He noted that U.S. military’s Joint Space Operations Center, which tracks objects in space, did catalog an object designated “payload,” meaning something completed at least one orbit.

If something went wrong — “a big ‘if’ – I am skeptical,” he wrote in a blog post — it could be that the spacecraft ended up in the wrong orbit, that it did not work after separating from the rocket, or that it failed to separate from the Falcon 9’s upper stage at all.

Of those scenarios, he said, the third appears to be the most plausible.

The Falcon rocket’s upper stage vented excess fuel and was dropped from orbit on purpose, a standard procedure to minimize space junk. If the satellite was still attached, it would not have been salvageable.

Fate of secret satellite a mystery amid reports of failure

  Fate of secret satellite a mystery amid reports of failure A classified satellite launched Sunday by SpaceX may have suffered a failure, reports sayA classified satellite code-named Zuma, launched Sunday night atop a SpaceX Falcon 9 rocket, may have suffered a mission-ending failure during or shortly after the climb to space, according to news accounts Monday evening.

The SpaceX Falcon 9 rocket launches from the Space Launch Complex 4 at Vandenberg Air Force Base in Lompoc, California on December 22, 2017. The space exploration firm, which is headed by Tesla CEO Elon Musk, initially scheduled the secretive Zuma mission for last November, but a series

Blockchain Stocks Are Next! Did SpaceX ’s secret Zuma mission actually. fail ? Conflicting reports say the satellite fell out of the sky. When reached for comment, SpaceX said that the Falcon 9 rocket , which carried Zuma to orbit, performed as it was supposed to.

a boat that is lit up at night: A SpaceX Falcon 9 rocket launches from Cape Canaveral Air Force Station with the secretive Zuma payload on Sunday, Jan. 7, 2018. The first stage can be seen returning to land between the boat masts. © MALCOLM DENEMARK/FLORIDA TODAY A SpaceX Falcon 9 rocket launches from Cape Canaveral Air Force Station with the secretive Zuma payload on Sunday, Jan. 7, 2018. The first stage can be seen returning to land between the boat masts.

From the Space Coast, bluish-white light appeared to swirl in the sky as the rocket’s upper-stage engine ignited some 50 miles up, about two-and-a-half minutes after liftoff, and the first stage began flying back to the Cape for a landing.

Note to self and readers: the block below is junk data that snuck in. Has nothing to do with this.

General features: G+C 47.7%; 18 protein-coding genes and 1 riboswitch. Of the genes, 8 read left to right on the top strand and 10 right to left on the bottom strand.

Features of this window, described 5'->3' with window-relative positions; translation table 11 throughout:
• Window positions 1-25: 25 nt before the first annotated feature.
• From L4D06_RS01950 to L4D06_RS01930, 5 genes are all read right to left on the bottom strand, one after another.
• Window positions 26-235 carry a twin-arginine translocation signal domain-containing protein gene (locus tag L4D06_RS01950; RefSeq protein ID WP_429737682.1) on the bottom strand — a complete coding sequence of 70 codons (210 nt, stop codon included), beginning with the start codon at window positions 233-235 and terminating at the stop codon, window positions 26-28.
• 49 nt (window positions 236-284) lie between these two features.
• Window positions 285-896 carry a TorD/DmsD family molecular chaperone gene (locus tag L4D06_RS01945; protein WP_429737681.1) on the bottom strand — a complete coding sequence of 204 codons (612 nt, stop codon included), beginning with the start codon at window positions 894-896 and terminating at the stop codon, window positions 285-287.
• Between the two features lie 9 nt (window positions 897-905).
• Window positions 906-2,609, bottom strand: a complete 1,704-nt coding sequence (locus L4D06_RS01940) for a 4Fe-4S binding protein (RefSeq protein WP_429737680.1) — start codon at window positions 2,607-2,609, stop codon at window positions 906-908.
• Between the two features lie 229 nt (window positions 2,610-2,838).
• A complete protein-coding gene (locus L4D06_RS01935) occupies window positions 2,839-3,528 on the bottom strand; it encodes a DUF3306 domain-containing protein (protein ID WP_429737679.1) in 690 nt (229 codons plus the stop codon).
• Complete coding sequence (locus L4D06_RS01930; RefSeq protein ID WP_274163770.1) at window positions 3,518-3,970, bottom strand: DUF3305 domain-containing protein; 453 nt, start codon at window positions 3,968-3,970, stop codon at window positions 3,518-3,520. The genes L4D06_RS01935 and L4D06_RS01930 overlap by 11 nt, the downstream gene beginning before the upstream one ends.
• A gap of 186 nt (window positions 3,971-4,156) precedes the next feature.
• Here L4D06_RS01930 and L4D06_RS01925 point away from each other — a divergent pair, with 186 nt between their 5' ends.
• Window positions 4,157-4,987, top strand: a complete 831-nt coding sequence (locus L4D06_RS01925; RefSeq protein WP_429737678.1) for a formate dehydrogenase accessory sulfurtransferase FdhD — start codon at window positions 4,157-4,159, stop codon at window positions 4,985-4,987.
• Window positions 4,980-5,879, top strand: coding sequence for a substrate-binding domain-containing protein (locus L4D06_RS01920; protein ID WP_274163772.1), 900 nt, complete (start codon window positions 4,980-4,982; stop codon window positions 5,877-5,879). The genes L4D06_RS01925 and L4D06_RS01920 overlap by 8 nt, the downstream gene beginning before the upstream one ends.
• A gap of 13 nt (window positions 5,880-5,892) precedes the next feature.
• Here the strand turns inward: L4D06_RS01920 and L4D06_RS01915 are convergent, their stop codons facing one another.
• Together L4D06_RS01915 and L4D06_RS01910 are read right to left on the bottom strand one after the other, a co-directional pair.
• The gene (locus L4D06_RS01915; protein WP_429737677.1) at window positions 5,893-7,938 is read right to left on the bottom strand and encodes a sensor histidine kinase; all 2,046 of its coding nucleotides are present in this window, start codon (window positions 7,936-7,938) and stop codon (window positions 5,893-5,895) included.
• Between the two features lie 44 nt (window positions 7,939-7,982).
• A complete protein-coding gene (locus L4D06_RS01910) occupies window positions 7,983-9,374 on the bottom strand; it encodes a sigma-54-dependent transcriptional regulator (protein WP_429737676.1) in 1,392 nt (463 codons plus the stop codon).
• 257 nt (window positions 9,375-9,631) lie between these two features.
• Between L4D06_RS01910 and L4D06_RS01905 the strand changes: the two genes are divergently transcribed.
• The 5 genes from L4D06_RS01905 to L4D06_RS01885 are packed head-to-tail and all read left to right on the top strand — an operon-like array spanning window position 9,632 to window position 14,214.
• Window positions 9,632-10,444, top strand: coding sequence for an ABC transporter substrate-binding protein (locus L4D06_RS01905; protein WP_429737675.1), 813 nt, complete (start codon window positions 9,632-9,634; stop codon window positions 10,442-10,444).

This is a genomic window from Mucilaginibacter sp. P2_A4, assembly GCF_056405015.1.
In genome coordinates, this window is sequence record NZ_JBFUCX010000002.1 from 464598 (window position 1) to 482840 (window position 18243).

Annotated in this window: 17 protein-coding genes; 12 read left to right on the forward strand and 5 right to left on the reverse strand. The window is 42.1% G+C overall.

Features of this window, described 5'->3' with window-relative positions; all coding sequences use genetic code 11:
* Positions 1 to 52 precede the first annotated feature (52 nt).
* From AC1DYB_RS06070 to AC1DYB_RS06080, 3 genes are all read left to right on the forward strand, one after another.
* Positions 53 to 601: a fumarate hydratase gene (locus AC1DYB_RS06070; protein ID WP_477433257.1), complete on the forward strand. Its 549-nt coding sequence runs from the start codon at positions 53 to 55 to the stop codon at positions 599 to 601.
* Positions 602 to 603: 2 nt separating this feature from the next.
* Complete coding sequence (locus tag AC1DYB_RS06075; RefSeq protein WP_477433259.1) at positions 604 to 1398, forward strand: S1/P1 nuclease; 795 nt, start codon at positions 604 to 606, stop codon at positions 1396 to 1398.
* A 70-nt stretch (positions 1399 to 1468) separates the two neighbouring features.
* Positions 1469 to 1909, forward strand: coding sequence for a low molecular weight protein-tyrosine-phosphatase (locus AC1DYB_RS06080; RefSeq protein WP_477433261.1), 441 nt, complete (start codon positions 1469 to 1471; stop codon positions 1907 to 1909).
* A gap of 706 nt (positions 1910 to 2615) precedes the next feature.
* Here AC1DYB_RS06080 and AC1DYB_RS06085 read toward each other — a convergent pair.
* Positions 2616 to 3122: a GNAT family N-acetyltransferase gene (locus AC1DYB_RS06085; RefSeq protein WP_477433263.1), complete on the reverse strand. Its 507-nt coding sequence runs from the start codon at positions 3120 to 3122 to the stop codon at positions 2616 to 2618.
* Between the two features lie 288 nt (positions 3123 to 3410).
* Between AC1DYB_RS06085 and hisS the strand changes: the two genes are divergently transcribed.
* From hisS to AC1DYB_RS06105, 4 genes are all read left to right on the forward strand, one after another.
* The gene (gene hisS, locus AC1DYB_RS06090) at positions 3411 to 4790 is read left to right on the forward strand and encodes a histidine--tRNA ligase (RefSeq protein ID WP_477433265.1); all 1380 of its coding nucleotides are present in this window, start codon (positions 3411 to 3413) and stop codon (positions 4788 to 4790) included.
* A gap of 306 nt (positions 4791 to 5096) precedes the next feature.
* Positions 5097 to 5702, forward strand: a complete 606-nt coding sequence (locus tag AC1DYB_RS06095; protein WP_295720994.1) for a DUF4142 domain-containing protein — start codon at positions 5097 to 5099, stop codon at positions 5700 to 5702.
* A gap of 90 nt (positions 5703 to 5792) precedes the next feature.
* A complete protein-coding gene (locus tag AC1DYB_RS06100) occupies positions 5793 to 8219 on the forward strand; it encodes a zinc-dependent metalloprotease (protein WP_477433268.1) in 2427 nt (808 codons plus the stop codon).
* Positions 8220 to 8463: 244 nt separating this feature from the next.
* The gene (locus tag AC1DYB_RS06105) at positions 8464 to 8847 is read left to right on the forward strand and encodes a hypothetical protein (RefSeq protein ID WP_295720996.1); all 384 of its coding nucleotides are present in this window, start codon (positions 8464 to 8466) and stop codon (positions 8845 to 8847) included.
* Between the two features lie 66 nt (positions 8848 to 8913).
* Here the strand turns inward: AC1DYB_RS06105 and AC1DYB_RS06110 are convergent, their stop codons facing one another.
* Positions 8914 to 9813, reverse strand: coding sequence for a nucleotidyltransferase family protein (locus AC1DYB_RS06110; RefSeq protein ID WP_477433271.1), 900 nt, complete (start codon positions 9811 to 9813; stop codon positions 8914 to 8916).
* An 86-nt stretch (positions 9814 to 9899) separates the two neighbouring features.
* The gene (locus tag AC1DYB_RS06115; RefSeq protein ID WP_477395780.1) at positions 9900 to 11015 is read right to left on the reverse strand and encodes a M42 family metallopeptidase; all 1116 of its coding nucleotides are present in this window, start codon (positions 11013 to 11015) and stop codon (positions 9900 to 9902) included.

But while striking, the visuals likely were the result of what meteorologists said were relatively common weather conditions.

Viewers saw light from the Falcon 9 engines glowing and diffracted through a pair of thin cloud decks, one at 4,000 feet and another at roughly 20,000 to 25,000 feet, said Tony Cristaldi, senior meteorologist with the National Weather Service in Melbourne.

The clouds were more widespread along the Falcon 9’s northeasterly path over the Atlantic Ocean, but broken up at the coast, which provided unobstructed views throughout the rocket’s rise and the booster’s descent to a landing.

The glow from the Merlin engines was accentuated in the same way that light reflecting off high clouds at sunrise or sunset is often particularly picturesque.

person standing in a parking lot: A hair salon worker photographs the light display of SpaceX's Falcon 9 rocket launch, Friday, Dec. 22, 2017, in Apple Valley, Calif. The launch was more than 200 miles from Apple Valley yet was still brilliantly visible. The Falcon 9 booster lifted off from coastal Vandenberg Air Force Base, carrying the latest batch of satellites for Iridium Communications. © James Quigg, AP A hair salon worker photographs the light display of SpaceX's Falcon 9 rocket launch, Friday, Dec. 22, 2017, in Apple Valley, Calif. The launch was more than 200 miles from Apple Valley yet was still brilliantly visible. The Falcon 9 booster lifted off from coastal Vandenberg Air Force Base, carrying the latest batch of satellites for Iridium Communications.